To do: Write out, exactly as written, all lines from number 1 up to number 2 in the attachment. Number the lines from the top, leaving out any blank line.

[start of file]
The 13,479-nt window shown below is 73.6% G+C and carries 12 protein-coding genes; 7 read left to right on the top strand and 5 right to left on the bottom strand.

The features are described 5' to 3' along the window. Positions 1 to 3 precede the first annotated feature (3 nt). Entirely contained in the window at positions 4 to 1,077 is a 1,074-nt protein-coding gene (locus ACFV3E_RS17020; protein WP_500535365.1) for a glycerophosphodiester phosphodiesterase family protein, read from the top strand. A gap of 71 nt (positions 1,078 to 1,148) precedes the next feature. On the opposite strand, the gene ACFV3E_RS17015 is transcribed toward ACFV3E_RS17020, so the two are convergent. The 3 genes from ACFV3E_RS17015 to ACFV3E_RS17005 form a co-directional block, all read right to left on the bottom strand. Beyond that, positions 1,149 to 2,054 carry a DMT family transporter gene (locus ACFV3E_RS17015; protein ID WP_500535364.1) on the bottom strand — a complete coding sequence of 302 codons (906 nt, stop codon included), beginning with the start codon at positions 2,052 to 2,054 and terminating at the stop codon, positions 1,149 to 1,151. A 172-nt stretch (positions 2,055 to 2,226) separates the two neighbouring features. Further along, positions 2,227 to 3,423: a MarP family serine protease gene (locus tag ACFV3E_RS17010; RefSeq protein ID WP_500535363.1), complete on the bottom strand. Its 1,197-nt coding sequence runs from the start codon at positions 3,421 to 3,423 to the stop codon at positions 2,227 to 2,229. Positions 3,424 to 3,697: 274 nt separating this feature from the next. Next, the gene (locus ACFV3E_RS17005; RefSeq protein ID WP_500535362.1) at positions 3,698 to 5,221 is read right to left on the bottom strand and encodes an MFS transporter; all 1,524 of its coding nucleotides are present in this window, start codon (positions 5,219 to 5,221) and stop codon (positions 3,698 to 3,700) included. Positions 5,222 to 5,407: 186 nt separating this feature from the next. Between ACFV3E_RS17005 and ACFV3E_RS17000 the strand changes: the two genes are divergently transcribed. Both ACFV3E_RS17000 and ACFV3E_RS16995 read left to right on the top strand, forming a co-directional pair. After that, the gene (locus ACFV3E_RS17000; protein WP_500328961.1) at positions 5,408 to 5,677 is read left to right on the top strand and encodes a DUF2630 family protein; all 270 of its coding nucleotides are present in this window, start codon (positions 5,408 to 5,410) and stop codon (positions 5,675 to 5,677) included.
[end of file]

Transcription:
The 13,479-nt window shown below is 73.6% G+C and carries 12 protein-coding genes; 7 read left to right on the top strand and 5 right to left on the bottom strand.

The features are described 5' to 3' along the window. Positions 1 to 3 precede the first annotated feature (3 nt). Entirely contained in the window at positions 4 to 1,077 is a 1,074-nt protein-coding gene (locus ACFV3E_RS17020; protein WP_500535365.1) for a glycerophosphodiester phosphodiesterase family protein, read from the top strand. A gap of 71 nt (positions 1,078 to 1,148) precedes the next feature. On the opposite strand, the gene ACFV3E_RS17015 is transcribed toward ACFV3E_RS17020, so the two are convergent. The 3 genes from ACFV3E_RS17015 to ACFV3E_RS17005 form a co-directional block, all read right to left on the bottom strand. Beyond that, positions 1,149 to 2,054 carry a DMT family transporter gene (locus ACFV3E_RS17015; protein ID WP_500535364.1) on the bottom strand — a complete coding sequence of 302 codons (906 nt, stop codon included), beginning with the start codon at positions 2,052 to 2,054 and terminating at the stop codon, positions 1,149 to 1,151. A 172-nt stretch (positions 2,055 to 2,226) separates the two neighbouring features. Further along, positions 2,227 to 3,423: a MarP family serine protease gene (locus tag ACFV3E_RS17010; RefSeq protein ID WP_500535363.1), complete on the bottom strand. Its 1,197-nt coding sequence runs from the start codon at positions 3,421 to 3,423 to the stop codon at positions 2,227 to 2,229. Positions 3,424 to 3,697: 274 nt separating this feature from the next. Next, the gene (locus ACFV3E_RS17005; RefSeq protein ID WP_500535362.1) at positions 3,698 to 5,221 is read right to left on the bottom strand and encodes an MFS transporter; all 1,524 of its coding nucleotides are present in this window, start codon (positions 5,219 to 5,221) and stop codon (positions 3,698 to 3,700) included. Positions 5,222 to 5,407: 186 nt separating this feature from the next. Between ACFV3E_RS17005 and ACFV3E_RS17000 the strand changes: the two genes are divergently transcribed. Both ACFV3E_RS17000 and ACFV3E_RS16995 read left to right on the top strand, forming a co-directional pair. After that, the gene (locus ACFV3E_RS17000; protein WP_500328961.1) at positions 5,408 to 5,677 is read left to right on the top strand and encodes a DUF2630 family protein; all 270 of its coding nucleotides are present in this window, start codon (positions 5,408 to 5,410) and stop codon (positions 5,675 to 5,677) included.